Partial Preservation & The Confessional Text

In Confessional Textual View, Doctrine of Scripture by Taylor DesotoLeave a Comment


To tell the history of the pericope adulterae is to tell the history of the Gospels, and vice versa. (To Cast the First Stone, Wasserman & Knust, 9).

The story of the woman caught in adultery is beloved by many Christians, non-canonical to others, and a fascinating story of transmission of the New Testament Text to scholars. There are even some who consider the story to belong in the Gospel of John despite believing that John did not write the story himself. The current scholarship on the Pericope Adulterae reveals a bigger picture on New Testament text critical studies than twelve verses that make up the story of the woman caught in adultery. This scholarship has in some cases, uncovered the ghost of Schleiermacher, and in other cases exposed the evolutionary perspective that scholars have of the New Testament text. In either case, the perspectives of these positions are by no means historical or orthodox, despite the best intentions of those engaging in the work.

The Well Intentioned Theology of Partial Preservation

Good works are only such as God hath commanded in His Holy Word, and not such as without the warrant thereof are devised by men out of blind zeal, or upon any pretense of good intentions (LBCF 16.1).

The best of intentions are utterly devoid of any value if the actions of those intentions are not submissive to the Word of God. It does not matter if those engaging in New Testament textual scholarship are nice or even dear brothers in the Lord, if the underlying perspective and work done is antithetical to Scriptural truths. The doctrinal statements of protestant Christianity have, until the modern period, been in agreement on the nature of the Holy Scriptures. They are self-authenticating, and God has preserved them in every age. Any theological position that allows for a total corruption of the text, such that the text of the Bible must be recovered or reconstructed, stands in opposition to the standards laid down by the great heroes of the protestant faith throughout the ages.

There is a difference between collating the texts that have been received by the people of God in every generation and believing that the text has been lost to time and needs to be reconstructed. The textual scholars of the Reformation did not believe they were trying to find the potentially earliest form of the New Testament (which had become corrupted totally), they were collating the best manuscripts which were in use at the time. This is why it is inexcusable to say that Reformation era textual criticism is the same thing as modern textual criticism. Imagine John Calvin saying something like this:

“Books and the texts they preserve are human products, bound in innumerable ways to the circumstances and communities that produce them. This is also true of the New Testament…Even if the text of the Gospels could be fixed – and, when viewed at the level of object and material artifact, this goal has never been achieved” (15)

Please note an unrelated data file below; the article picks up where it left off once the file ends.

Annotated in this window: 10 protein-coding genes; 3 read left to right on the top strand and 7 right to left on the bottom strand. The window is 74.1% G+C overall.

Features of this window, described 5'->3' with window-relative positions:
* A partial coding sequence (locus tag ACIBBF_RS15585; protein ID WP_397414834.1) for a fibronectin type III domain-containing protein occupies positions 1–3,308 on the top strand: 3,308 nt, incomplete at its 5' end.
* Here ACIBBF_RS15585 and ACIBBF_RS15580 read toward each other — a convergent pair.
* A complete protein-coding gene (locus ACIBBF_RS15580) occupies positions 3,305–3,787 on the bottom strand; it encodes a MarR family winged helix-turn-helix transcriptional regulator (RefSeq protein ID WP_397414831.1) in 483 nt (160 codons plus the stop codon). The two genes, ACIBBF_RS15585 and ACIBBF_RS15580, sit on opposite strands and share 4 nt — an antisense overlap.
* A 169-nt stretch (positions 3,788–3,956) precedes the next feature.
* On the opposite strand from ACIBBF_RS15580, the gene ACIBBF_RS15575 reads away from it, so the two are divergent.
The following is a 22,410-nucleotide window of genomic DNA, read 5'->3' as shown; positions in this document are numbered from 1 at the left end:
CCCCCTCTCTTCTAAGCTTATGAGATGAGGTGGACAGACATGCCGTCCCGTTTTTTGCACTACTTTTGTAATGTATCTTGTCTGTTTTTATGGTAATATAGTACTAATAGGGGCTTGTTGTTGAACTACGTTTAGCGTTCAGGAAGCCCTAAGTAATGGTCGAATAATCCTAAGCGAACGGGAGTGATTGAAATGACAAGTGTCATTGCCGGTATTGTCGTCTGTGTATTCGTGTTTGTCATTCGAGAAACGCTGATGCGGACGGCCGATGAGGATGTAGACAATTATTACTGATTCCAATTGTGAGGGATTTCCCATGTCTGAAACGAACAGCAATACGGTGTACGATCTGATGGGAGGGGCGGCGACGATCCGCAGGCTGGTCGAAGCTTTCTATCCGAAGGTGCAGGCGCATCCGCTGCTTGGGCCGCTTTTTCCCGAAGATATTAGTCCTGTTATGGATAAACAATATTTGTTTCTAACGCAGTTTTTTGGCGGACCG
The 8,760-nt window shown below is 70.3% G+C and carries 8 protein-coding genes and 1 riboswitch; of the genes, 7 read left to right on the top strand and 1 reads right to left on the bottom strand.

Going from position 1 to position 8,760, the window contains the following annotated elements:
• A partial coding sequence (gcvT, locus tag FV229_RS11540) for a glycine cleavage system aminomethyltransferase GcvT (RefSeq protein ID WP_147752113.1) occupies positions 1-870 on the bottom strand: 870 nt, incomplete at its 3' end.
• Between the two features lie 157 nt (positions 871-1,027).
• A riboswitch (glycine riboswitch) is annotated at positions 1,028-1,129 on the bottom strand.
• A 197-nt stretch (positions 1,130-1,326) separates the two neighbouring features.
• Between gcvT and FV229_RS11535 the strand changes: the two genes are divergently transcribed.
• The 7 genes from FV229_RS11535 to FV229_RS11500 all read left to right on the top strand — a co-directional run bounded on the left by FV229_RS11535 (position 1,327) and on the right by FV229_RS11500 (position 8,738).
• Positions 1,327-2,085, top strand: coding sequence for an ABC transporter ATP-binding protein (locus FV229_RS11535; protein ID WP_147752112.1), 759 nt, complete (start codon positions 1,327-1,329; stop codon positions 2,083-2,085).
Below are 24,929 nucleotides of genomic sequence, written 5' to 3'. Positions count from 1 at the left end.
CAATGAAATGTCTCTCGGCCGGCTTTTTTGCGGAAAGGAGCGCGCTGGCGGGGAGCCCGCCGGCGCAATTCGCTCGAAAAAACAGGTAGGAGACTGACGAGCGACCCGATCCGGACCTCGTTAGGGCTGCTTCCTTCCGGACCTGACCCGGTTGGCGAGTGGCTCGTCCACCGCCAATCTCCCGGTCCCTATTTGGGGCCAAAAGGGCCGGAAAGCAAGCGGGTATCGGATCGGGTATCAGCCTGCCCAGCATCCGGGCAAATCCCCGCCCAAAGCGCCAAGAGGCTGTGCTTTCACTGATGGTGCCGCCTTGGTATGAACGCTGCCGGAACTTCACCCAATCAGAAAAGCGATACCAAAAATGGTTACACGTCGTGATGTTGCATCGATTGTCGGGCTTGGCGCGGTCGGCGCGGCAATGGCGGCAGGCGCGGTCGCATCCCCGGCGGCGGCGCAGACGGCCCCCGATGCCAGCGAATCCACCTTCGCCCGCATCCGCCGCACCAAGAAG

This perspective does not just represent the most liberal views of the New Testament text, it is abundantly present amongst conservative camps as well. This is often justified by loose understandings of Organic Inspiration. This is the Theological reality that underpins  scientific approaches to New Testament textual criticism. Now juxtapose the above statement with this quote from John Owen’s The Divine Original. 

“That the laws they made known, the doctrines they delivered, the instructions they gave, the stories they recorded, the promises of Christ, the prophecies of gospel times they gave out and revealed, were not their own, not conceived in their minds, not formed by their reasonings, not retained in their memories from what they heard, not by any means beforehand comprehended by them, (1 Pet. 1:10, 11,) but were all of them immediately from God—there being only a passive concurrence of their rational faculties in their reception, without any such active obedience as by any law they might be obliged unto”

Despite well-intentioned Christian scholars and apologists, there is not a single empirical refutation that can stand against the reality that the original text cannot be found by using scientific methods. One might be bold enough to take a stand on every variant unit in the corpus of the modern critical text, but they will be met by an overwhelming amount of scholars who reject the readings they have chosen by utilizing the same exact methodology. In fact, this is the reason many have rejected the Tyndale House Greek New Testament. Ultimately, even the most conservative Christians in the reasoned eclectic camp must pad their conclusions with “probably”, “might be”, and “could be”.

To demonstrate this point, see these quotations from Dirk Jongkind’s An Introduction to the Greek New Testament.

“I have no problems with the notion that God has preserved his Word. On the contrary, I believe he did. But I do not believe that God is under any obligation to preserve every detail of Scripture for us, even though he granted us good access to the text of the New Testament” (90).

“To say that God inspired the words of the New Testament does not mean that God is therefore under an obligation to preserve for us each detail” (23).